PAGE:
The Virtues of Empire

For the first time since the Ottoman Empire fell, Muslims in the Middle East are free to pursue the same dream that inspired Europe’s nationalists. Next: widespread ethnic cleansing?

Read more at First Things

More about: Ethnic Cleansing, Europe, Genocide, Islamism, Middle East, Nationalism, Ottoman Empire, Syrian civil war, Woodrow Wilson

 

The Iran Nuclear Deal’s Corrosive Effects on Non-Proliferation

Among the many flaws of the Joint Comprehensive Plan of Action (JCPOA) is the precedent it sets for future attempts to prevent other states from acquiring nuclear weapons, writes Behnam Ben Taleblu:

The agreement [teaches] four . . . lessons [to] potentially problematic nuclear actors. The first is that steadfastness and even intransigence can lead the international community to accept domestic enrichment [of uranium]. Numerous United Nations Security Council resolutions regarding Iran’s nuclear program highlight Tehran’s “breach of its obligations to suspend all enrichment-related activities.” Yet the JCPOA does not require the Iranian leadership to temporarily, even symbolically, suspend low-level enrichment. . . .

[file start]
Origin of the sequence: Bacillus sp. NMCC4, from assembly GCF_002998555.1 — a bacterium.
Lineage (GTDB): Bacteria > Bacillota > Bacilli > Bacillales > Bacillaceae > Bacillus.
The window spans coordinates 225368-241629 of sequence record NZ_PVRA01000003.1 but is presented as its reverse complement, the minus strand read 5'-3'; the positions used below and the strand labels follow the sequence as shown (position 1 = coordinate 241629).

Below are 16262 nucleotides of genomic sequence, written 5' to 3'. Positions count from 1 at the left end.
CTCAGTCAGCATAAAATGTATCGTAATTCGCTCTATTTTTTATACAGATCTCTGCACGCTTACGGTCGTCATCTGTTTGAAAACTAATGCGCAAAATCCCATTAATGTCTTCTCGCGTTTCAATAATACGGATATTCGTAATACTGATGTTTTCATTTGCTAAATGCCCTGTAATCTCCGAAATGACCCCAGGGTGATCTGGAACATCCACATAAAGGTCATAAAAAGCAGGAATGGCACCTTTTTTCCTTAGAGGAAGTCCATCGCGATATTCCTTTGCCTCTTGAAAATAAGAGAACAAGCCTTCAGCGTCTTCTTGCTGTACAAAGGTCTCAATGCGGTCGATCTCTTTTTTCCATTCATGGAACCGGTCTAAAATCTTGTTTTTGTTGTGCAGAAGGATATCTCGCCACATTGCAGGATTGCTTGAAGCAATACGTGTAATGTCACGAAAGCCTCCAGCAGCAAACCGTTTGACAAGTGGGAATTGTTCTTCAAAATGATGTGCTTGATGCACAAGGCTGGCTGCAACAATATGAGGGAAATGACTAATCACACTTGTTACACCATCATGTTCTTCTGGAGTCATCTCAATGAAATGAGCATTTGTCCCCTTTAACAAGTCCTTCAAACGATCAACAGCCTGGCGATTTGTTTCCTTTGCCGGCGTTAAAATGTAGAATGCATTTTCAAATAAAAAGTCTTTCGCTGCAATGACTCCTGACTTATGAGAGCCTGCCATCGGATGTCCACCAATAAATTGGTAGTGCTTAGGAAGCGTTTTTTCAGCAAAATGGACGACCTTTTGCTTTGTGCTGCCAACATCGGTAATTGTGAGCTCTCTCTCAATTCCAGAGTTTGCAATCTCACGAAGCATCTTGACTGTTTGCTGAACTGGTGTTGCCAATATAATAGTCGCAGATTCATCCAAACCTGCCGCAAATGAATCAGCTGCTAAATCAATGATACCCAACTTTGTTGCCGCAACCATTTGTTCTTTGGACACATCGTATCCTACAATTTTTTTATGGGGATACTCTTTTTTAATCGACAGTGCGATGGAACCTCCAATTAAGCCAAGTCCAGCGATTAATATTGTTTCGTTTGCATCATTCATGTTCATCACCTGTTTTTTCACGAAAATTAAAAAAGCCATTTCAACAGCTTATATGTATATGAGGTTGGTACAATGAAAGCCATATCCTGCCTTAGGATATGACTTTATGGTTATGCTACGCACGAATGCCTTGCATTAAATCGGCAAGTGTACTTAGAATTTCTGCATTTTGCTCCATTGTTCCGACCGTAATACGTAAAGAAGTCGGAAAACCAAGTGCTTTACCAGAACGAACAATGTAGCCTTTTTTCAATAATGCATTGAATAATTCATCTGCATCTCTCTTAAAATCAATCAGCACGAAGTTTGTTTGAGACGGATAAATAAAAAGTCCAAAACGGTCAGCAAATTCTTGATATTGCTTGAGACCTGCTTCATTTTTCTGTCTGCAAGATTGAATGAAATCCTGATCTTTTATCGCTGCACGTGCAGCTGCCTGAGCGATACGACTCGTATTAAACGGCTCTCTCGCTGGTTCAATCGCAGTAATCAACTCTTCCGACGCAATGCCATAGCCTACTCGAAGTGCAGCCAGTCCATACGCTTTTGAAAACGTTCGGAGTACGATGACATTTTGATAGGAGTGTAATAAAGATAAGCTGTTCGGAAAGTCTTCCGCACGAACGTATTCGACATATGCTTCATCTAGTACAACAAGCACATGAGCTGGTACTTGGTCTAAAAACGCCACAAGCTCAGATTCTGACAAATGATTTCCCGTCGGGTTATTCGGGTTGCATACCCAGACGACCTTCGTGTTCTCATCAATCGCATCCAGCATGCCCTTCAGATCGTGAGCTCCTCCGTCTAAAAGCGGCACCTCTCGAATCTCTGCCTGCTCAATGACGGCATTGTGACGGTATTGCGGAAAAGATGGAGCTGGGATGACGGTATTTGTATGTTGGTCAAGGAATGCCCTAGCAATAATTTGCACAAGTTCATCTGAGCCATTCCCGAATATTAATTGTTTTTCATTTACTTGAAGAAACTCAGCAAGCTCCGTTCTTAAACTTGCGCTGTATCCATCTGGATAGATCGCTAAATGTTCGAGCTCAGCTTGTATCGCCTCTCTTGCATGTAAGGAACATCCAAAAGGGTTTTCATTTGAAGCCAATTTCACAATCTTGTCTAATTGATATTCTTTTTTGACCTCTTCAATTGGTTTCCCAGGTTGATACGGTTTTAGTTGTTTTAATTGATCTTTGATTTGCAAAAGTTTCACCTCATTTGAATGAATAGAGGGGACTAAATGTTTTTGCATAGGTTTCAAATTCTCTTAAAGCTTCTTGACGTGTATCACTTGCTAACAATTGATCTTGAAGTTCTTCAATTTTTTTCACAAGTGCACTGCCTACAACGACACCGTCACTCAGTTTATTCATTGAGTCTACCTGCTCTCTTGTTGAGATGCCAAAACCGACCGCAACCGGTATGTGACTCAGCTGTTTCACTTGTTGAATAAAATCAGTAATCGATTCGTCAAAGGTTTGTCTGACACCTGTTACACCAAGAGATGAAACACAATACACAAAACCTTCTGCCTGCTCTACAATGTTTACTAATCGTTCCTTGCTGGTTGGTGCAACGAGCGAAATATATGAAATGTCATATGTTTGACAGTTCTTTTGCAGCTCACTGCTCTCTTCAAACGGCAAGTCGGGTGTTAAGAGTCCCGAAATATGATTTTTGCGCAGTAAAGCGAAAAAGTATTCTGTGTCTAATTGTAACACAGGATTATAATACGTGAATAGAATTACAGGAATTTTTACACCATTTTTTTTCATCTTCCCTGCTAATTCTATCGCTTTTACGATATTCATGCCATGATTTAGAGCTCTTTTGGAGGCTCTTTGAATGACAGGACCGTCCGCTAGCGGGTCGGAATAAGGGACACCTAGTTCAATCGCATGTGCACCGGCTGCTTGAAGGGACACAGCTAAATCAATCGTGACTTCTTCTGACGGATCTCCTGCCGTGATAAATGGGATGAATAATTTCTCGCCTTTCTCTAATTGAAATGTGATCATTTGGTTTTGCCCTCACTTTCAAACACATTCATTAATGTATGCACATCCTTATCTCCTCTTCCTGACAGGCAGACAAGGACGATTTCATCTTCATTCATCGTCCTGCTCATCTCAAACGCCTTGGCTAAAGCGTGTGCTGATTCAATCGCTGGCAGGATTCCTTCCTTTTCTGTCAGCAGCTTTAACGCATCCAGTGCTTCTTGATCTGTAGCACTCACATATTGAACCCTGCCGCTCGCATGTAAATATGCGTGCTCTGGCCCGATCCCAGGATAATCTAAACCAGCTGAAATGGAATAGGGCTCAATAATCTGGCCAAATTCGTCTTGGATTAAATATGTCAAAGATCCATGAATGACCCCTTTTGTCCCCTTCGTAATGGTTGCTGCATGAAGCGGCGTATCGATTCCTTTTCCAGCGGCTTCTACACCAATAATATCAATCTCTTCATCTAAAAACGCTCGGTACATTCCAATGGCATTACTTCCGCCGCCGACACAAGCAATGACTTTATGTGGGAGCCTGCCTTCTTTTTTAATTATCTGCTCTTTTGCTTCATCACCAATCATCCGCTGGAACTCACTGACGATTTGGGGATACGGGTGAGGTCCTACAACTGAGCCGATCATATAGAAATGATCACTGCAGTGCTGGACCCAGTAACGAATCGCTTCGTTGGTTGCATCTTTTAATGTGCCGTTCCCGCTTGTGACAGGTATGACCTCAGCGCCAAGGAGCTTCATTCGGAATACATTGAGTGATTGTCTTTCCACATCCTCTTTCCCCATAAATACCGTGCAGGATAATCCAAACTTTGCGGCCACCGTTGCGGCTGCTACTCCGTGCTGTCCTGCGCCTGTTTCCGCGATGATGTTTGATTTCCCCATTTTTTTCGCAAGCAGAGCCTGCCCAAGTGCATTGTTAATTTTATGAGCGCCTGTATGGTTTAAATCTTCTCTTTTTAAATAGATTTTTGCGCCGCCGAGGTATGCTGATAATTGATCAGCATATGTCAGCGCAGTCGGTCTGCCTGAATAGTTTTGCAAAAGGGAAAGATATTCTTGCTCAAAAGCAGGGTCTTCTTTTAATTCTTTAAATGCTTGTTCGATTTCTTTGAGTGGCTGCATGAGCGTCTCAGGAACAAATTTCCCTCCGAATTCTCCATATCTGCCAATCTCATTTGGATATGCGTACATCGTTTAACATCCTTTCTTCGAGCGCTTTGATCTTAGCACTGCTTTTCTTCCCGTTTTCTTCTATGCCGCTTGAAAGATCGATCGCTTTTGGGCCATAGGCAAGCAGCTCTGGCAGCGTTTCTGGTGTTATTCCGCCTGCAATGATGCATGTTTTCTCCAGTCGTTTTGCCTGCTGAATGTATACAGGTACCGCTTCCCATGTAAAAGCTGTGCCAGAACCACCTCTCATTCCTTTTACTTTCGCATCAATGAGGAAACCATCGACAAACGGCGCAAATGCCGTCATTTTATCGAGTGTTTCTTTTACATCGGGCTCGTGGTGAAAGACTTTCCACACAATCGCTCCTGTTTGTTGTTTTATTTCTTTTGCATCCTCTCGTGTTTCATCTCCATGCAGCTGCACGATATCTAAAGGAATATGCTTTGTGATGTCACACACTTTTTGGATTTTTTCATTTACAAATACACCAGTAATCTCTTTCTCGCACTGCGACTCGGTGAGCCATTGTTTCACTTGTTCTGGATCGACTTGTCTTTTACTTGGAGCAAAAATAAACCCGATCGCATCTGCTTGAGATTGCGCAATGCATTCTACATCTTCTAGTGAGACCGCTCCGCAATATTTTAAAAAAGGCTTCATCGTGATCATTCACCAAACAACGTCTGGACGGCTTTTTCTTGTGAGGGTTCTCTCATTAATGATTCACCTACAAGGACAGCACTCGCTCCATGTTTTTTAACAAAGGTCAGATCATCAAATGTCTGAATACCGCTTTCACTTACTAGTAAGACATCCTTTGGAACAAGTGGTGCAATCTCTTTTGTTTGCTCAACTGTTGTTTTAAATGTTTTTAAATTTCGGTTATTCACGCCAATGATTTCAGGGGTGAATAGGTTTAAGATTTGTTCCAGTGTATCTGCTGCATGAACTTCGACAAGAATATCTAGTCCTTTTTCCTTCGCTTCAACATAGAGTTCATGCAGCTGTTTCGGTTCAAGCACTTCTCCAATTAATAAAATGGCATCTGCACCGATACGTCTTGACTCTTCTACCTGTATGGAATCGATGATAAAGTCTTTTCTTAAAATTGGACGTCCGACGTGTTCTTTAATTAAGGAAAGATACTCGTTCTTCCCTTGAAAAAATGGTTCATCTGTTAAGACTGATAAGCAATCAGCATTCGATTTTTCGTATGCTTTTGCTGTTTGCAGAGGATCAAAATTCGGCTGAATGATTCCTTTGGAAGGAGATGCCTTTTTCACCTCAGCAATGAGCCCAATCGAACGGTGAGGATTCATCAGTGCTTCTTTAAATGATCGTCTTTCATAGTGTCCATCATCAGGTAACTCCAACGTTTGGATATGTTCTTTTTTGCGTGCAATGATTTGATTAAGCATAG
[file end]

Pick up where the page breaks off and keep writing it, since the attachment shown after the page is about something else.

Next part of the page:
The second lesson is that being a Western ally does not guarantee more flexible treatment when accessing nuclear technology. Key American allies that have previously limited their nuclear activities—like South Korea or the United Arab Emirates—have noted that Iran, which has been repeatedly sanctioned for its nuclear noncompliance, has been permitted to sign a deal allowing it to develop industrial-scale nuclear capacity.

The third lesson pertains to the establishment of an artificial divide between [the production of] fissile material needed for weapons of mass destruction and their delivery platforms. . . . [R]estrictions on ballistic missiles are noticeably absent from the JCPOA. . . .

The final lesson is that just because an agreement is lengthy (159 pages) does not mean it is always specific. The JCPOA contains a vague condition called “significant non-performance” under which parties can walk away from the deal. Such legalese incentivizes a skilled negotiator like the Islamic Republic to define violations on its own terms.

Read more at National Interest

More about: Iran nuclear program, Nuclear proliferation, Politics & Current Affairs, U.S. Foreign policy, United Nations